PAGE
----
I decided to offer my services to help other children have such an experience and create such a meaningful space. I also offer private art classes out of my home for students that are developmentally disabled, helping them discover the joy of expression through art.

For more information, visit
Lauren Gurus


Treatable Brain Condition Mimics
Alzheimer’s Disease 
Up to 1 in 10 diagnosed Alzheimer’s patients in the US may instead be suffering from normal pressure hydrocephalus (NPH), a treatable condition involving excess fluid on the brain, according to a story profiled Oct. 6 on CBS’ 60 Minutes.

“I was totally convinced I was dying. I was totally convinced I’d be gone in a month or a so,” says Bob Fowler, who wrote his own obituary five years ago, at the age of 69.

“It was hard to write it. I was totally convinced because I’d been to doctor after doctor after doctor with absolutely no positive results. No diagnosis of what was wrong with me at all. It was a very traumatic time for us.”

For nearly a decade, Fowler had been coping with balance problems, dementia, failing memory, and incontinence. He ended up in a wheelchair and had to stop working. Eventually, his wife Bonita began making plans to put him in a nursing home.

None of the 15 or so doctors Fowler consulted over the past nine years suggested he have an MRI or CT scan.

In Phoenix, retired dentist Milt Newman suffered for 15 years from the same symptoms as Fowler. In Newman’s case, a CT scan was performed, yet none of his doctors could pinpoint what was causing his decline.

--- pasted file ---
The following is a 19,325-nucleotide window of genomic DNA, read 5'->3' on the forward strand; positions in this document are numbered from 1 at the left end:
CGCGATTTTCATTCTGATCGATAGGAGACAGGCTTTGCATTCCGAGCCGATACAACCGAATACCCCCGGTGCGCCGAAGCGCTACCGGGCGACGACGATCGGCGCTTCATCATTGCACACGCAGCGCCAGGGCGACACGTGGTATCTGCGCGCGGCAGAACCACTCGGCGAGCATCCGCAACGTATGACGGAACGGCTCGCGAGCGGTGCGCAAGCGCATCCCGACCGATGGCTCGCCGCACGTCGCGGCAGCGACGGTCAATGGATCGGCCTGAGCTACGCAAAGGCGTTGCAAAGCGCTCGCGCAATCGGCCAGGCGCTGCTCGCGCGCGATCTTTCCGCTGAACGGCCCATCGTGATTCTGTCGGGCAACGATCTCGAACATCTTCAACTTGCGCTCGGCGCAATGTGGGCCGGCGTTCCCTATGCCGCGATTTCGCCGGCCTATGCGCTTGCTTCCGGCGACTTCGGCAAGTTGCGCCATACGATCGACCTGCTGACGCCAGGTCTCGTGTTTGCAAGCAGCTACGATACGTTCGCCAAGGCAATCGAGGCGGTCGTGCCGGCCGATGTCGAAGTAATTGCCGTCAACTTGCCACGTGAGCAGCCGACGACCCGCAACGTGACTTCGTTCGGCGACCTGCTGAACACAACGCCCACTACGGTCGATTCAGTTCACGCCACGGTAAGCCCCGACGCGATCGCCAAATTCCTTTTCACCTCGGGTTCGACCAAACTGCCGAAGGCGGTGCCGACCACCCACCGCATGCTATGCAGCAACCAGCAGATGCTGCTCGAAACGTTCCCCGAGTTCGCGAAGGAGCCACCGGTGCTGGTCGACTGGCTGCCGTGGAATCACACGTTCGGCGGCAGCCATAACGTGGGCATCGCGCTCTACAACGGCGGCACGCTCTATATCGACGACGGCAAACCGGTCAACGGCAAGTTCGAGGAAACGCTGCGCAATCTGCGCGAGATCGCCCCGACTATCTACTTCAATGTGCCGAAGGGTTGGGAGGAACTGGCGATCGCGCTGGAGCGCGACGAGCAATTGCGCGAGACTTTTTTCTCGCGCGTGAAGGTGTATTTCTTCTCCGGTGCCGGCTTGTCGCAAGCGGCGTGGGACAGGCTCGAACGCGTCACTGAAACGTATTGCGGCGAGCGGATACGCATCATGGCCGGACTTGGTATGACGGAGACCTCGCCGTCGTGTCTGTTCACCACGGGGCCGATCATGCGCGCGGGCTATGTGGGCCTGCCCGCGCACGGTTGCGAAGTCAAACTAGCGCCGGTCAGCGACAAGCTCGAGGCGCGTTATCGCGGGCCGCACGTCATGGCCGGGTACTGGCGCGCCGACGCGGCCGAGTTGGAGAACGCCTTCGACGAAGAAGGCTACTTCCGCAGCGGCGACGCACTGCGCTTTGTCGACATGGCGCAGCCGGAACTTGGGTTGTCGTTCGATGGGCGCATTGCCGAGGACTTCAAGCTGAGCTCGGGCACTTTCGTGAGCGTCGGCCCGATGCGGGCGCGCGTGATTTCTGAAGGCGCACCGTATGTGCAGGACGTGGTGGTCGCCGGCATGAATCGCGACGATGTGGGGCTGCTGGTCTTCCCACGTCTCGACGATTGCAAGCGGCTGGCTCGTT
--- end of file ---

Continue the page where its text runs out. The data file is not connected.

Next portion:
“My concentration was nil. There wasn’t any. Reading a book was difficult because I couldn’t remember what happened 10 pages back,” says Newman. “And later on, conversation was difficult because I’d forget what people would say.”

Eventually, he was diagnosed with Alzheimer’s. “I was floored by that because to me that was a death sentence,” says Newman. “I said to myself, ‘Well, let me get prepared.'”

Last year, after 15 years of suffering, Newman met Dr. Harold Rekate, a neurosurgeon at the Barrow Neurological Institute in Phoenix. Dr. Rekate determined that Newman’s condition was not Alzheimer’s at all, but normal pressure hydrocephalus. NPH is caused by excess fluid putting pressure on the brain.

“There’s 10 times too much fluid in here than there is in a normal person,” says Rekate. “It’s pushing the brain outward and stretching the nerve fibers so they can’t function properly.”

The result can be the very symptoms that plagued both Newman and Fowler – problems with gait, or walking, with thinking and bladder control.

Alzheimer’s and other forms of dementia afflict more than 7 million people in the United States, but medical professionals estimate that between 5 and 10 percent of them — at least 375,000 people — might actually have NPH. And most physicians are missing it. Why?

“It’s hard to make the diagnosis. You have to sit down and you have to listen and you have to examine the patient. And you have to do it in a thorough way. And then you have to order an expensive test,” says Rekate. “An MRI scan will cost somewhere around $2,000-3,000. It’s not that the insurance carriers want you to do that.”

So what do those who are misdiagnosed need to do? “You don’t have to go gently into that good night,” says Rekate. “You need to fight. And we need to give you the tools to fight.”

Once the condition is discovered, it can be relieved through a 45-minute procedure in which neurosurgeons surgically insert a tube called a shunt into the brain. That tube drains the excess fluid from the brain and moves it to the belly where it can be absorbed.


Preventive Measures May Help Curb Alzheimer’s Growth 
The number of Alzheimer’s disease cases in the United States will at least double by the year 2030, unless Americans make vital lifestyle changes now, according to a Yahoo News article of September 9, 2004.

Despite the disturbing predictions, researchers say that simple lifestyle changes can dramatically alter the outlook. They suggest:

* Making better food choices and eating fish

Dr. Joseph Mercola,, points out: “I feel that the dangers of eating most